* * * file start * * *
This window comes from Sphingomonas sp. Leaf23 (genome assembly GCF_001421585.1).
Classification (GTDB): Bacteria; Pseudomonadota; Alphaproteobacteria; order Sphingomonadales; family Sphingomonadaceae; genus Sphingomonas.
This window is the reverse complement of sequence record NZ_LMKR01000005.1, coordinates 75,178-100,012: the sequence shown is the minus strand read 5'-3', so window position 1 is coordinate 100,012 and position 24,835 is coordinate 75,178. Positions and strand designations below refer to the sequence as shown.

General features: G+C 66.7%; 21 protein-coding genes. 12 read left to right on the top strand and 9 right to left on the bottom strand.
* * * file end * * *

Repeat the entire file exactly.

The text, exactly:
This window comes from Sphingomonas sp. Leaf23 (genome assembly GCF_001421585.1).
Classification (GTDB): Bacteria; Pseudomonadota; Alphaproteobacteria; order Sphingomonadales; family Sphingomonadaceae; genus Sphingomonas.
This window is the reverse complement of sequence record NZ_LMKR01000005.1, coordinates 75,178-100,012: the sequence shown is the minus strand read 5'-3', so window position 1 is coordinate 100,012 and position 24,835 is coordinate 75,178. Positions and strand designations below refer to the sequence as shown.

General features: G+C 66.7%; 21 protein-coding genes. 12 read left to right on the top strand and 9 right to left on the bottom strand.